2
Reflective_Joy

In reply to heidilynnrussell

I love your suggestions HEIDILYNNRUSSELL!! Definitely tips I plan to try myself, even in real life. I had someone once suggest I try saying something like " Are you feeling okay?" But that could be taken as patronizing unless I am authentic in my concern. So I quite like your idea of asking " How is your day going?" I am definitely going to try that.

I am glad to hear your son is really benefiting from your suggestions and that it's boosting his self esteem and confidence.
2
heidilynnrussell

In reply to *Reflective_Joy*

Thank you, Reflective Joy, and I would like to just say that the community here is very encouraging. It's a good place for parents like me to share approaches and gain feedback. Positive and helpful place. I can't say enough about Cybersmile! Really glad I found out about it via a certain celebrity. :-)
4
OscarSosa
I'd ask them why, why are you bullying me. Why me of all the people you could bully. You're very right in your post, there's always a reason behind such aggression and usually it's due to some semblance of an outlet due to a lack of something else. The something else might be love, compassion or understanding, and the target of said bullying could be a mirror of the inner self the bully see's in the victim or quite possibly the bully themselves as the victim. And the outlet is a way of understanding the behavior due to a lack of understand in themselves and those around them. There are unfortunately a lot of excuses to bully/hurt someone or even yourself, and it's usually due to a lack of understanding of a situation. I believe bullying in itself is a cry for help, a very desperate and erratic cry for help and possibly a simulation of their own bullying via strangers or family members.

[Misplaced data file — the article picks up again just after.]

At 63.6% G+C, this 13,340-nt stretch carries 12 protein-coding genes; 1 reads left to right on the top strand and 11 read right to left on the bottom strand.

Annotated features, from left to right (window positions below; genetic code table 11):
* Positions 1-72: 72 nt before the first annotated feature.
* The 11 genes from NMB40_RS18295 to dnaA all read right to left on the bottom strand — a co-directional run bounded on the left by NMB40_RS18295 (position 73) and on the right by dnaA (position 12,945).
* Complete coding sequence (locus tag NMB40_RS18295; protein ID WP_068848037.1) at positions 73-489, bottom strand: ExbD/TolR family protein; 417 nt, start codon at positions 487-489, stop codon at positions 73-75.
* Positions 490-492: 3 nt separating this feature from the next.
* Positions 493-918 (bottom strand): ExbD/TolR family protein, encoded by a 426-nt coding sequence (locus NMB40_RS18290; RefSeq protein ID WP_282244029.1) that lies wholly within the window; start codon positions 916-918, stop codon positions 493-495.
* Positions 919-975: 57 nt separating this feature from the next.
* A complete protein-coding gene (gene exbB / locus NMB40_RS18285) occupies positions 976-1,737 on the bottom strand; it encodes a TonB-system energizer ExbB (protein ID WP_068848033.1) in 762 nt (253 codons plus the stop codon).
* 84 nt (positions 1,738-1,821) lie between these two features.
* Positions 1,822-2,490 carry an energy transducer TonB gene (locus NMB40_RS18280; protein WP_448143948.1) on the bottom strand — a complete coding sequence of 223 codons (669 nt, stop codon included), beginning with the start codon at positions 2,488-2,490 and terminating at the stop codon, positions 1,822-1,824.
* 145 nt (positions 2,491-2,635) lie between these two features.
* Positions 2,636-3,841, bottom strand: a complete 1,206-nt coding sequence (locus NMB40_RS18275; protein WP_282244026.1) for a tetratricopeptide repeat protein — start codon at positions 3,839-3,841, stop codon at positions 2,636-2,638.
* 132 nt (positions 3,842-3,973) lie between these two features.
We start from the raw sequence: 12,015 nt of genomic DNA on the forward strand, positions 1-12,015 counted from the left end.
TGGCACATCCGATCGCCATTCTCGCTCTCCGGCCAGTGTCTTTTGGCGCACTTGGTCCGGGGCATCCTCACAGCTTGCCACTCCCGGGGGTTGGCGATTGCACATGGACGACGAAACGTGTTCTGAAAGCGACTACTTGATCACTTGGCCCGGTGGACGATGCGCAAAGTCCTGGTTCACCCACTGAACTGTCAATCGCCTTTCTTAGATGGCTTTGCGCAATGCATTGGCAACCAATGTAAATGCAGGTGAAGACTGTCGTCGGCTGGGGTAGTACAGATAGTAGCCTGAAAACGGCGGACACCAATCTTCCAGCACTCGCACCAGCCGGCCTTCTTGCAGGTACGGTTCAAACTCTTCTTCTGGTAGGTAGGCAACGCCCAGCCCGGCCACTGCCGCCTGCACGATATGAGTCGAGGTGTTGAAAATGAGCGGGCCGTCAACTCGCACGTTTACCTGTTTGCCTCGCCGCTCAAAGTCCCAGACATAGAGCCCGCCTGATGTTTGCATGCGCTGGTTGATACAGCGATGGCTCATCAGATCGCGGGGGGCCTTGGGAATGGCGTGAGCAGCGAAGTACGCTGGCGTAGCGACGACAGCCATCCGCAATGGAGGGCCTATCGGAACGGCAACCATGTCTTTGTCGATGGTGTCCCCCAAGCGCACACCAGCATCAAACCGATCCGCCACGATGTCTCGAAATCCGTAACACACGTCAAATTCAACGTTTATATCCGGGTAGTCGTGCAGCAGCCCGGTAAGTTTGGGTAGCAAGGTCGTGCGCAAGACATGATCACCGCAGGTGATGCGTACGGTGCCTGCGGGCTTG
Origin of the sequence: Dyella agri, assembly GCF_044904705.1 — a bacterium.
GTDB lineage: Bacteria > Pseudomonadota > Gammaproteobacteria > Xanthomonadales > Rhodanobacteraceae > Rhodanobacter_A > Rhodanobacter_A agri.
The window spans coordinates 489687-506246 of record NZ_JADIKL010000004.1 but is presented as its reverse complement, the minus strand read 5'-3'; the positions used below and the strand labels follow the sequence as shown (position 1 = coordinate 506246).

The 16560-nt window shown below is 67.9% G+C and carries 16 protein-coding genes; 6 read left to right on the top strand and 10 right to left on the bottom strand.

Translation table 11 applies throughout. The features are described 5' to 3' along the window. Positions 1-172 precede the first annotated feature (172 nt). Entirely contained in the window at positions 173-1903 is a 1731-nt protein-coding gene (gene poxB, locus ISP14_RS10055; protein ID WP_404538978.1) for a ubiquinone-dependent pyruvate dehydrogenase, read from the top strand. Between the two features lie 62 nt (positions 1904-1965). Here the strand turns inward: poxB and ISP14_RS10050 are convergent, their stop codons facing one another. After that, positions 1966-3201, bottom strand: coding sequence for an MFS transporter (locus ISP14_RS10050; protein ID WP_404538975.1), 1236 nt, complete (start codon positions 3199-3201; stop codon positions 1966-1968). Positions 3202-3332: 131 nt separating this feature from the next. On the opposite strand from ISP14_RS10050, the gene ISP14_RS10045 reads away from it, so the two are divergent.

2
bbear

In reply to heidilynnrussell

My favourite Troll questions

why are you doing this?
do you know how this effects people?
have you taken legal advise?
are your parents/Girl Friend aware of whatyou do.
How is your self reflection. etc?
How would you teli your boss or colleague.

and finally - a +1. (because it is hard to counter argue a +1 in comments)
2
Reflective_Joy